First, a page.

The current definition of MiNEN also requires that the two tumor components be a single tumor of common origin rather than a collision of two tumors. The two components in our case are not only morphologically intermingled, but also have similar molecular changes. Our case and literature review demonstrate that the entity of two well-differentiated, clonally related components does exist, and the non-neuroendocrine components could be non-invasive [3]. Based on this fact and the miscellaneous terms that have been used (MiNEN, MANEC, MANET), we recommend that the subgroup of non-invasive exocrine neoplasms as non-neuroendocrine counterparts (including MANET) be included in MiNEN. We also recommend that the two components should be reported and graded separately in clinical practice, since different components could have different prognosis (Table 3) [41, 42]. In our case, the clinical behavior is relatively benign, which is consistent with other composite IPMN-NET and further supports the heterogeneity of outcome depending on the histological subtypes [6, 26, 27]. Another point that needs to be kept in mind is the differential diagnosis between NET and neuroendocrine hyperplasia. The latter has a series of major and minor critieria and its diagnosis, especially diffuse hyperplasia, might need near total pancreatectomy [43,44,45].

The pathogenesis of concomitant IPMN and NEN is controversial. Four hypotheses have been proposed. The first is collision of IPMN and NEN [14]. The second is transdifferentiation of IPMN cells into NEN cells. The third is transdifferentiation of NEN cells into IPMN cells [13, 27]. The fourth hypothesis is that pancreatic progenitor cells differentiate into both NEN and IPMN cells [27]. Based on histopathology, the hypothesis of transdifferentiation seemed unlikely when IPMN and NEN happened in different sites, which is the condition in most of the cases (Table 3). However, deeper investigation is lacking and not much research has demonstrated the genetic alterations of concomitant IPMN-NET. In 2013, Moriyoshi et al. firstly proved the hypothesis of collision by cytogenetic analysis of LOH in a patient with multiple endocrine neoplasia type 1 [21]. Tewari et al. performed molecular testing for KRAS in two cases of concomitant IPMN (invasion in one case) and NEC and both were wild-type [15]. Currently, only 2 cases of mixed IPMN-NET with typical composite morphology included molecular studies (Table 3) [6, 27]. Igarashi et al. first revealed the presence of KRAS (p.G12V) mutation in IPMN and transitional areas rather than NET area, supporting the fourth hypothesis [27]. Schiavo Lena et al. detected KRAS (p.G12D), GNAS (p.R201H), CDKN2A (p.Y44*) mutations and CCND1 amplification (copy number 28) in both IPMN and NET components, serving as an evidence of a common cell origin [6]. Based on the currently limited data, our study used broad panel NGS instead of focusing on a few genes and provided the molecular landscape of composite IPMN-NET. We also identified KRAS mutation in both components. Combining the results, KRAS mutation might be an important diver mutation of composite IPMN-NET. Since the status of KRAS have been studied in pure IPMN and NEN in multiple studies, we further searched COSMIC database for the information of the other two mutated genes (PCK1 and MLL3) in pancreatic neoplasms (Table 2) [46,47,48]. We found that most PCK1 mutations occur in pancreatic ductal adenocarcinoma (several samples with unknown histology subtype). The specific PCK1 p.P605H (c.1814C > A) mutation has only been reported in squamous cell carcinoma in the lung (sample name: TCGA-70-6722-01). For MLL3, its mutation has been reported in various pancreatic lesions including NEN and simple mucinous cysts, but not in IPMN (Tables 1,2) [49]. Intertestingly, it has also been detected in neuroendocrine components in one gastric MiNEN [50]. However, MLL3 p.V649M (c.1945G > A) has never been reported. Our result suggests there might be other unknown mechanisms underlying composite IPMN-NET. A comparison between mixed IPMN-NET and its pure tumor counterparts is also shown in Table 1. According to Schiavo Lena et al., mixed IPMN-NET seems to share more genetic changes with IPMN [6]. However, our result favors the unique molecular alterations in composite IPMN-NET. Additionally, the same mutation spectrum in two components supports the hypothesis of one common origin.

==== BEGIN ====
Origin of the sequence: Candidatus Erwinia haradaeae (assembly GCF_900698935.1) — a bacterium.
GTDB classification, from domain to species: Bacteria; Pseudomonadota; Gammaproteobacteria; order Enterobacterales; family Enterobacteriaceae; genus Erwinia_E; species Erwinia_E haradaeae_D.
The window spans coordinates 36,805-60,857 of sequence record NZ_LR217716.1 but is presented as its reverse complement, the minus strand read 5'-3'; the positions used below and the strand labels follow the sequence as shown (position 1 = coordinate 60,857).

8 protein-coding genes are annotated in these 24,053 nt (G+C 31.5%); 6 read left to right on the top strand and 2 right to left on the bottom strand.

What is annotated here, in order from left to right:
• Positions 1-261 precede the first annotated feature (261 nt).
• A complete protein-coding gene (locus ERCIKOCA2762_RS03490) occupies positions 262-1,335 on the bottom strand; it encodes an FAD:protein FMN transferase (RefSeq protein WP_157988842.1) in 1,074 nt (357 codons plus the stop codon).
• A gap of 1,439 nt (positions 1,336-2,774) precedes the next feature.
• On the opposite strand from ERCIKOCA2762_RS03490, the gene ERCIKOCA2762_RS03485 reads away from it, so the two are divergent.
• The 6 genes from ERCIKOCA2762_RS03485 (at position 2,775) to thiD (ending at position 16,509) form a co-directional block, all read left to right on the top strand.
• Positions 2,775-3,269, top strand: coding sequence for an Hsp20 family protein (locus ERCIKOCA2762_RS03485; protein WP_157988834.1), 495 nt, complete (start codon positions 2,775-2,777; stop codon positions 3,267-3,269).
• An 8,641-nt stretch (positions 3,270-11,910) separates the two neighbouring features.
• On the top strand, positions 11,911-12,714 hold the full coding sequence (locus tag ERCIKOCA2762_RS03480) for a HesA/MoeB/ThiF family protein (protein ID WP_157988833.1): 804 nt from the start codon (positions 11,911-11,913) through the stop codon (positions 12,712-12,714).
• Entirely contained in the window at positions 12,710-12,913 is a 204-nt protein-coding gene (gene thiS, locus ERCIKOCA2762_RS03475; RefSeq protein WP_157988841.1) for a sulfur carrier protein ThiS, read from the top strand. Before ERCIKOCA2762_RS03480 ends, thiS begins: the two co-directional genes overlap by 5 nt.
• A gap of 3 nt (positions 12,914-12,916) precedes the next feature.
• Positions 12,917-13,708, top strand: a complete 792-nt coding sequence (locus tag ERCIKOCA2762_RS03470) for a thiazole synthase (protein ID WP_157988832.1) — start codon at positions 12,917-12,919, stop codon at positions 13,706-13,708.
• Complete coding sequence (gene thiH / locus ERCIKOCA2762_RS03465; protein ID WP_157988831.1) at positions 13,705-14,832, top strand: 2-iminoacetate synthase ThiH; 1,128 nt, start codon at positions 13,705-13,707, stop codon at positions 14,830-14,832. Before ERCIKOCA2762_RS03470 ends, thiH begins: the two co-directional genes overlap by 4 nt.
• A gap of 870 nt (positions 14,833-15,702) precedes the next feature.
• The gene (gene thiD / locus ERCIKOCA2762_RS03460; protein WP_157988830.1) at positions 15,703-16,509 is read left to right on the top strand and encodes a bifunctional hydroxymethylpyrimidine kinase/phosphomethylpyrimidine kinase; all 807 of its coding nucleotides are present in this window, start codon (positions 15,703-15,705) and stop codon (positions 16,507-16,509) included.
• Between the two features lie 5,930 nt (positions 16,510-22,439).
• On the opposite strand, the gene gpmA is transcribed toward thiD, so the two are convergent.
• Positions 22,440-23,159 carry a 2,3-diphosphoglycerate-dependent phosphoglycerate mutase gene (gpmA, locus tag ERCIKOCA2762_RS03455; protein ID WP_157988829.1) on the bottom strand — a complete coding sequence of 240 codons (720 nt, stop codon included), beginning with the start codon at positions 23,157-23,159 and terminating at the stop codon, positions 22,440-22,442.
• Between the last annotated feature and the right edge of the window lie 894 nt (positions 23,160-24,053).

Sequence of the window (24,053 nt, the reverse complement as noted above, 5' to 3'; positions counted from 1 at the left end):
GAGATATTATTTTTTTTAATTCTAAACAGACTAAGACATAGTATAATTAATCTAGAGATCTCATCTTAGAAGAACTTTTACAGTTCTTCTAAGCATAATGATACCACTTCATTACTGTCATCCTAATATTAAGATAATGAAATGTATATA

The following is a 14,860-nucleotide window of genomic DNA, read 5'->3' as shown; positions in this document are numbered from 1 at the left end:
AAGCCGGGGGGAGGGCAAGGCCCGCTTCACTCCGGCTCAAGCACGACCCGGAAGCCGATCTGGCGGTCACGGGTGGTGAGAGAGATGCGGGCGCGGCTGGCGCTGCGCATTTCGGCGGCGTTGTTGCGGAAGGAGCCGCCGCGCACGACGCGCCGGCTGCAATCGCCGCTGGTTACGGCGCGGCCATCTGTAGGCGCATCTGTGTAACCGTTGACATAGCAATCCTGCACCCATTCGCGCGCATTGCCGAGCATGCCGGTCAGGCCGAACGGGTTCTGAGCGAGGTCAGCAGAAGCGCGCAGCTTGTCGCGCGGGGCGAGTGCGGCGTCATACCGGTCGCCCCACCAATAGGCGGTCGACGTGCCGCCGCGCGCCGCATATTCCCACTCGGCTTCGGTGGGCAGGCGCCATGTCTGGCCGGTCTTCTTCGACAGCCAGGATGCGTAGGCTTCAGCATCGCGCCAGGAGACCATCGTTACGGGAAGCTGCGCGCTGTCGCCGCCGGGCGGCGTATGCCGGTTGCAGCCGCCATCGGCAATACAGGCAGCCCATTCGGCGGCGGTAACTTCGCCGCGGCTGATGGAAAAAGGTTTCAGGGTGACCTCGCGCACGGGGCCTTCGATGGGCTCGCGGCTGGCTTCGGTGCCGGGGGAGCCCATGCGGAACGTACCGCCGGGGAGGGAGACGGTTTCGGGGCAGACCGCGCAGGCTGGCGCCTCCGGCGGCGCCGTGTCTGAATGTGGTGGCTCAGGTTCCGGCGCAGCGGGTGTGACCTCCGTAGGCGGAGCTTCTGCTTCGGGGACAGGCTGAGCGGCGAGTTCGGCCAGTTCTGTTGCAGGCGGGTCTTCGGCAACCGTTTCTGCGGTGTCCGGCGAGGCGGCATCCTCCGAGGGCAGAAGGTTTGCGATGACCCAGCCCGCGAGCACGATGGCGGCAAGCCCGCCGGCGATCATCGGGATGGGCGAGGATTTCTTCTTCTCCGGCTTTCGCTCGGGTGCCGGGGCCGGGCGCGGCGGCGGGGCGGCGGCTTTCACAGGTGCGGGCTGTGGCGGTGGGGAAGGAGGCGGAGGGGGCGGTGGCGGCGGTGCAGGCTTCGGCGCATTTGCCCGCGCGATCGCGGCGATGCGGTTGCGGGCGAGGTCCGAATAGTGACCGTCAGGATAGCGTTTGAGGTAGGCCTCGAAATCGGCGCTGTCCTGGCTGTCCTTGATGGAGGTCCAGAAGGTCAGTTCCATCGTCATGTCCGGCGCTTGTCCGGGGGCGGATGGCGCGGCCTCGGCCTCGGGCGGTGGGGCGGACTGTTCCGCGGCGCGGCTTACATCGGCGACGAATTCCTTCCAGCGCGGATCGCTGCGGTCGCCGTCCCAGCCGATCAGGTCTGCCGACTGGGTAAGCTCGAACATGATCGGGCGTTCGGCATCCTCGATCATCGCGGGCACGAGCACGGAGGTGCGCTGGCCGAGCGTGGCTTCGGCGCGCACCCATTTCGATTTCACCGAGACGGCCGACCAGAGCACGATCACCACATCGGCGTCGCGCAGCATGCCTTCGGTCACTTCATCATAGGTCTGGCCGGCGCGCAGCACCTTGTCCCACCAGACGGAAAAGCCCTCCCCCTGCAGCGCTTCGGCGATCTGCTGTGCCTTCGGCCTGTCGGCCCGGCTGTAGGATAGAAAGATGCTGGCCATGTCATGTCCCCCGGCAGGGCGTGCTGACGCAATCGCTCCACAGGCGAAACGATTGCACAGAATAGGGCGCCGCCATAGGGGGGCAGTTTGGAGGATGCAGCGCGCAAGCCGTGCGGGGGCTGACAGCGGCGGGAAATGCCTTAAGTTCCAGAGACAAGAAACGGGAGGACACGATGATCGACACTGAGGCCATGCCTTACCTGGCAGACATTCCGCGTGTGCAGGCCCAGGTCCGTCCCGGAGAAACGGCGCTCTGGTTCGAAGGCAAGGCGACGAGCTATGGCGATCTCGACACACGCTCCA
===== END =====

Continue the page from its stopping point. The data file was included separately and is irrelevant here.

Our study has limitations: Contaminations might happen during sampling and influence the results of gene mutation analysis. The relatively small size of the lesion might add to this problem. Besides, due to the rarity of pancreatic MiNEN, further molecular studies are required to explore the other subtypes of MiNEN and in morphologically “collision” neoplasms.

In conclusion, our case provides new insights into the morphological features and the genetic changes in a composite IPMN-NET. We also recommend a broader and clearer category of MiNEN in clinical work.